Founding Executive & Artistic Director
“From 2000 to the present, I have been the Founding Executive and Artistic Director of Avenue 50 Studio,
Inc., a 501(c)(3) nonprofit arts presentation organization located in the Los Angeles neighborhood of Highland Park. Previous to the Avenue 50 Studio, I had a successful career as a legal secretary with Stutman, Treister & Glatt, a bankruptcy law firm. I was also an exhibiting artist. In 1986, along with muralists Barbara Carrasco, Yreina Cervantez and Francisco Letelier, I painted a mural at the Plaza De las Madres in Managua, Nicaragua. In 1995-96, I lived in Honduras spending the year painting and teaching myself B&W photographic darkroom techniques. In 1996, I was asked by artist Leo Limon to teach photography to teens at the Aztlan Cultural Arts Center at the old Lincoln Heights Jail. I also operated their gift shop and organized exhibitions. I founded the Avenue 50 Studio in order to give artists a venue where their voice could be heard. In October of 2014, I was appointed by Governor Jerry Brown to sit as a Council member on the Board of the California Arts Council. In 2017, we received an award from World Learning to produce an international art exchange with Athar Lina Initiate in Cairo, Egypt to take place in 2018.”
Digital Content Coordinator
Nica was first introduced to Avenue 50 Studio in 2017. She has worked with us as an exhibiting artist, exhibition curator, our former Administrative and Marketing Assistant, and currently as our Digital Content Coordinator.
Nica Aquino (b. 1990, Los Angeles, CA) holds a BFA in Photography from the Pacific Northwest College of Art in Portland, OR and a MA with Merit in Contemporary Visual Culture from the School of Art at Manchester Metropolitan University in the United Kingdom. Her work has been exhibited both nationally and internationally.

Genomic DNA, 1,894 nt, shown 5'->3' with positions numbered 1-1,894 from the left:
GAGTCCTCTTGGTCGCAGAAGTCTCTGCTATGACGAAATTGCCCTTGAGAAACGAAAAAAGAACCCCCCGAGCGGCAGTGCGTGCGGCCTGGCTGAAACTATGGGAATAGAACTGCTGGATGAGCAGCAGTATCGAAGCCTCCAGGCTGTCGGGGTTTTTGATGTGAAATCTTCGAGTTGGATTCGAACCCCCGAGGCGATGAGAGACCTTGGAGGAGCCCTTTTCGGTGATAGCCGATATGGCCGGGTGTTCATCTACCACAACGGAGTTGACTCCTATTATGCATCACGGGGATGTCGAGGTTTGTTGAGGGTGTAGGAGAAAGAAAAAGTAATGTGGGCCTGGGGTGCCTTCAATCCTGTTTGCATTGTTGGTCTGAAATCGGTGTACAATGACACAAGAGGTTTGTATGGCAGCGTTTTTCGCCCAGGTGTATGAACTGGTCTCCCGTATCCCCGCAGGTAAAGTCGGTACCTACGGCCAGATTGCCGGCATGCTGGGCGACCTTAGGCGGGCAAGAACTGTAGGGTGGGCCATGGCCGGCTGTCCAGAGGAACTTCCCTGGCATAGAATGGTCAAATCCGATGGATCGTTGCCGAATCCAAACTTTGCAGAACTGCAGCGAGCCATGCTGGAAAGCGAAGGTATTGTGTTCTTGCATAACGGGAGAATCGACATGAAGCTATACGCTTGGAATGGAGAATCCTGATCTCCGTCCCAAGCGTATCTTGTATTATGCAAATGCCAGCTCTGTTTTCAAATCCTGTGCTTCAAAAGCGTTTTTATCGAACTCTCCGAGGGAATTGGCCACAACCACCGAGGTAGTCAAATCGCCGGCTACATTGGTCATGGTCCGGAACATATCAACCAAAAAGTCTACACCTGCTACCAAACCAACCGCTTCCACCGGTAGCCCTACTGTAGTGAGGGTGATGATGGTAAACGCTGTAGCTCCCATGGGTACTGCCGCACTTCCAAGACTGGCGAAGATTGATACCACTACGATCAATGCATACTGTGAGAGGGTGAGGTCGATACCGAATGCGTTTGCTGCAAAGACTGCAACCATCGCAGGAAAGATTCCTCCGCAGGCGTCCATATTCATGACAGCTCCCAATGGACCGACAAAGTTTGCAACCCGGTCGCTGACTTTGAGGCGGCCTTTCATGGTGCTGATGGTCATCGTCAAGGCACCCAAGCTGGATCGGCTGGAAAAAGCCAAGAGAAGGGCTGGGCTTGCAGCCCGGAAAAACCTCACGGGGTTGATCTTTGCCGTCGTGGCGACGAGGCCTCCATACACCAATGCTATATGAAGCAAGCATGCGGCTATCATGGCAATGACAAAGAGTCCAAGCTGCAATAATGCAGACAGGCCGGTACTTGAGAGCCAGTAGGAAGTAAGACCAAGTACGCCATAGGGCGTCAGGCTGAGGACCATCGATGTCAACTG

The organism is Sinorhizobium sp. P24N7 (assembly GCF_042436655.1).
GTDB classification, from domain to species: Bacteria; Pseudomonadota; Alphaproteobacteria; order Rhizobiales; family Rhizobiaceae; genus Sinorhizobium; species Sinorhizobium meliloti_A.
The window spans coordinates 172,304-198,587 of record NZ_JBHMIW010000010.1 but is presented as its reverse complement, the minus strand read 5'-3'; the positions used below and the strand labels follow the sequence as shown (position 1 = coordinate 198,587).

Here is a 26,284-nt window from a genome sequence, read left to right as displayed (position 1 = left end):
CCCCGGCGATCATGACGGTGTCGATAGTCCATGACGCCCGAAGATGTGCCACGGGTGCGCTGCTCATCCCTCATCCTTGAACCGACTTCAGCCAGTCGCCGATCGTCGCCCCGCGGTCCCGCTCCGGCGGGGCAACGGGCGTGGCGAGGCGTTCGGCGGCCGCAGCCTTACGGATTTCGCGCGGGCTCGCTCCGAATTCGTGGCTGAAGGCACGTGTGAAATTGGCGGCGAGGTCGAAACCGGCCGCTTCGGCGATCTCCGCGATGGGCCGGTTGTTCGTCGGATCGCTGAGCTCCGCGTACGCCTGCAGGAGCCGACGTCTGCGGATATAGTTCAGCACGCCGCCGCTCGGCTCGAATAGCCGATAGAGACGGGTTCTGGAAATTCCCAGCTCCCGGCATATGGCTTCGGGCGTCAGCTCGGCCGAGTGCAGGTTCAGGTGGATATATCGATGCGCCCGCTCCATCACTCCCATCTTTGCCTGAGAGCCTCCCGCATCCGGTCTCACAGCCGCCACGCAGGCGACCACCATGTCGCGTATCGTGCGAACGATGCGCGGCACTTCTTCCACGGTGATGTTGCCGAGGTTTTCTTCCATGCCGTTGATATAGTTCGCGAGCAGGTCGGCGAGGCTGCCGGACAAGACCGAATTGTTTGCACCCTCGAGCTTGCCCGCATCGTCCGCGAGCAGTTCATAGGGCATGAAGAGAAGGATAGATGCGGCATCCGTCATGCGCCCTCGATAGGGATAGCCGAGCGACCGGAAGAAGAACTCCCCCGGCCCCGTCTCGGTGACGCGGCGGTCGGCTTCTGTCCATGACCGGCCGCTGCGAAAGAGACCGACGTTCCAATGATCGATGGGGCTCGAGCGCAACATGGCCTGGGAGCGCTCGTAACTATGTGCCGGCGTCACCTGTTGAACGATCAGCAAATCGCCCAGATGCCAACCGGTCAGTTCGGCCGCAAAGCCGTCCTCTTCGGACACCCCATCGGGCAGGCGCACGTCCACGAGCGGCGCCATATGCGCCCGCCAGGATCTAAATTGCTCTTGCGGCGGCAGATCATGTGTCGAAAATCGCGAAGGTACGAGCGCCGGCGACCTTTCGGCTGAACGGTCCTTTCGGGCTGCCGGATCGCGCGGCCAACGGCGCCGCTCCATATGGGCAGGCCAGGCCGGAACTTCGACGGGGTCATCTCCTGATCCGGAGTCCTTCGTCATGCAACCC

Aside from spending her early adolescence moving between states and continents, Nica grew up within immigrant, working class inner-city neighborhoods on the cusps of Koreatown, Pico-Union & Mid-City, Los Angeles. She now resides in Northeast LA, where she works as an independent curator, in addition to the work she does with Ave 50. In her curatorial practice, Nica aims to provide a platform for artists of color and others navigating feelings of unbelonging. She currently directs and curates for her online art space, MATA ART GALLERY.
(Photo by Ian Nguyen)
Jessica Ceballos y Campbell
Literary Programming Curator
Jessica Ceballos y Campbell is an accomplished literary program curator and a writer, editor, publisher, designer, tenants’ rights activist, and children’s welfare advocate born and raised in northeast Los Angeles. She has centered a 20+ year career in the arts on exploring the transitional state between discovery and performance and how those are affected by and inform the spaces we occupy and exist in.
Her work in community has been highlighted by her past service as an AmeriCorps alum in Alaska, Director At Large on the Historic Highland Park Neighbor Council, where she was also the chair of their Arts Committee, member of the Outreach Committee, a Homelessness Liaison, and a Film Liaison through the City of L.Á’s neighborhood Council Empowerment program. She’s also a proud member and organizer of the Northeast LA chapter of the Los Angeles Tenants Union. She’s been recognized by the State of Alaska, the California State Assembly, the Los Angeles County Board of Supervisors, and Los Angeles Council Districts 1, 14 & 13 for her community work and arts advocacy. As an artist and arts administrator, she’s been awarded fellowships by the Western States Arts Federation’s Emerging Leaders of Color, Splendid Mola Writing Residency, United States Department of Cultural Affairs, the Arts for LA ACTIVATE Arts Advocacy Leadership Program, and the Fractured Atlas’ Artist Campaign School. She’s been awarded grants as an individual artist and as a program director from Council Districts 13 and 14, the LA Department of Cultural Affairs, the James Irvine Foundation, LA Department of Transportation, Poets & Writers, California Humanities, Metro Arts Program, and the California Arts Council.